Soaring numbers of American children are being prescribed anti-psychotic
drugs — in many cases, for attention deficit disorder or other behavioral
problems for which these medications have not been proven to work, a study found.
The annual number of children prescribed anti-psychotic drugs jumped fivefold
between 1995 and 2002, to an estimated 2.5 million, the study said. That is
an increase from 8.6 out of every 1,000 children in the mid-1990s to nearly
40 out of 1,000.
But more than half of the prescriptions were for attention deficit and other
non-psychotic conditions, the researchers said.
The findings are worrisome "because it looks like these medications are
being used for large numbers of children in a setting where we don't know if
they work," said lead author Dr. William Cooper, a pediatrician at Vanderbilt
The increasing use of anti-psychotics since the mid-1990s corresponds with
the introduction of costly and heavily marketed medications such as Zyprexa
and Risperdal. The packaging information for both says their safety and effectiveness
in children have not been established.
Anti-psychotics are intended for use against schizophrenia and other psychotic
However, attention deficit disorder is sometimes accompanied by temper outbursts
and other disruptive behavior. As a result, some doctors prescribe anti-psychotics
to these children to calm them down — a strategy some doctors and parents
The drugs, which typically cost several dollars per pill, are considered safer
than older anti-psychotics — at least in adults — but they still
can have serious side effects, including weight gain, elevated cholesterol and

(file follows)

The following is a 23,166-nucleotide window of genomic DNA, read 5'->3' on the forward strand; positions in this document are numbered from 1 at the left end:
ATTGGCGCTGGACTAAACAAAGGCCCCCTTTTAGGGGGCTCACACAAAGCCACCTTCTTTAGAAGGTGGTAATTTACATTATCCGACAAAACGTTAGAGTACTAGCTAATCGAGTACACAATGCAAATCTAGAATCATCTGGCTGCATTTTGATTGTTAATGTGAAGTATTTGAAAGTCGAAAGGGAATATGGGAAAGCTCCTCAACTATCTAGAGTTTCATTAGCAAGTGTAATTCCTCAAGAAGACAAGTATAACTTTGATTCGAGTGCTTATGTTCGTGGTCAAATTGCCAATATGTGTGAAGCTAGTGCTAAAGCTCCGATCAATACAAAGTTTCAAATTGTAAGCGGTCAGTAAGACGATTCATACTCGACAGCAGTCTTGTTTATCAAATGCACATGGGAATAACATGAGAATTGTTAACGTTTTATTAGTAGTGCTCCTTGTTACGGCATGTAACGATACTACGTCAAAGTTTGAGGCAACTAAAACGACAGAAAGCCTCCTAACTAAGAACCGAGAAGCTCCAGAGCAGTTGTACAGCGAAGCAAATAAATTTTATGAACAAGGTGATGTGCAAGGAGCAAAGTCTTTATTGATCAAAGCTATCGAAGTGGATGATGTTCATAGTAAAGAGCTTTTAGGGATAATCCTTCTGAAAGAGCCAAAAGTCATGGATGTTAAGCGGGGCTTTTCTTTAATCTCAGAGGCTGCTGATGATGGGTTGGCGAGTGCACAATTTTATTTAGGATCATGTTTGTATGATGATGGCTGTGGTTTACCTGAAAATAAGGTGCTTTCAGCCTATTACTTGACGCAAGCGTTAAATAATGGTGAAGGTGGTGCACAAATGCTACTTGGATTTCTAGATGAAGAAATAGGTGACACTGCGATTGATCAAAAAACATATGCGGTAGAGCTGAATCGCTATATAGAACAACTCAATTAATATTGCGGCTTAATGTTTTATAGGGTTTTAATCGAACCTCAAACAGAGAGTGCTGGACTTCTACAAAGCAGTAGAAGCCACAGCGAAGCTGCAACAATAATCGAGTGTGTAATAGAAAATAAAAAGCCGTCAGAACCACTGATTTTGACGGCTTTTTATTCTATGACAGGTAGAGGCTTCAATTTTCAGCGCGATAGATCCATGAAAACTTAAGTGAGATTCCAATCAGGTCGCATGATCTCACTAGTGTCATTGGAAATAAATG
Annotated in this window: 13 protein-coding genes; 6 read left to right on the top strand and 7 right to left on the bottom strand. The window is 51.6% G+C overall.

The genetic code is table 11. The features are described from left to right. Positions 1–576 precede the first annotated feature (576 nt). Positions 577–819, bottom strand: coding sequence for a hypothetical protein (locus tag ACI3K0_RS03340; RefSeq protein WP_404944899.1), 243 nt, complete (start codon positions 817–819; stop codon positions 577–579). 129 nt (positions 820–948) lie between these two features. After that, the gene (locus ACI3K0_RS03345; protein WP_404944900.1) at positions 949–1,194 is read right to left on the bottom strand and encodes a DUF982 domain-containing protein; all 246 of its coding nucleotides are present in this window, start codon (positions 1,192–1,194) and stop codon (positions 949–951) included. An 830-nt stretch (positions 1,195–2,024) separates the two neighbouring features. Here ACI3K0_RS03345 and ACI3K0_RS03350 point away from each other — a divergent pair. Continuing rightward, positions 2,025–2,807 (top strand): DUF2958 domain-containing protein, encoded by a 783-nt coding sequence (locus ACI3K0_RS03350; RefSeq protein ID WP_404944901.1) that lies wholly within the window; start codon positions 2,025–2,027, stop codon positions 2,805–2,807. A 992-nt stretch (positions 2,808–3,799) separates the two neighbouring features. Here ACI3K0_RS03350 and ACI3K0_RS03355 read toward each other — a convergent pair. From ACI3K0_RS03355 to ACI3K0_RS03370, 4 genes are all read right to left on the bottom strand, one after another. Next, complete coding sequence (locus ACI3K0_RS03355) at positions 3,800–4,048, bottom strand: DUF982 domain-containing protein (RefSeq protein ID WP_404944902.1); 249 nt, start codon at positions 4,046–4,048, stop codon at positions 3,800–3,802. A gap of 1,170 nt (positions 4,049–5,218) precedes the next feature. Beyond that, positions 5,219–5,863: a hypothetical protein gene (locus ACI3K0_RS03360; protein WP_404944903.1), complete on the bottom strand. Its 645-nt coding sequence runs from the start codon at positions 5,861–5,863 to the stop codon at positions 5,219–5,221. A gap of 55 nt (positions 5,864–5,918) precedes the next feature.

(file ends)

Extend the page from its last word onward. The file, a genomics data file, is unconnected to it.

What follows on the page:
Anecdotal evidence suggests similar side effects occur in children, but large-scale
studies of youngsters are needed, Cooper said.
The researchers analyzed data on youngsters age 13 on average who were involved
in annual national health surveys. The surveys involved prescriptions given
during 119,752 doctor visits. The researchers used that data to come up with
Cooper said some of the increases might reflect repeat prescriptions given
to the same child, but he said that is unlikely and noted that his findings
echo results from smaller studies.
The study appears in the March-April edition of the journal Ambulatory Pediatrics.
Heavy marketing by drug companies probably contributed to the increase
in the use of anti-psychotic drugs among children, said Dr. Daniel Safer, a
psychiatrist affiliated with Johns Hopkins University, who called the potential
side effects a concern.
Safer said a few of his child patients with behavior problems are on the drugs
after they were prescribed by other doctors. Safer said he has let these children
continue on the drugs, but at low doses, and he also does periodic tests for
high cholesterol or warning signs of diabetes.
Dr. David Fassler, a University of Vermont psychiatry professor, said more
research is needed before anti-psychotics should be considered standard treatment
for attention deficit disorders in children.
"Given the frequency with which these medications are being used, there's
no question that we need additional studies on both safety and efficacy in pediatric
populations," Fassler said.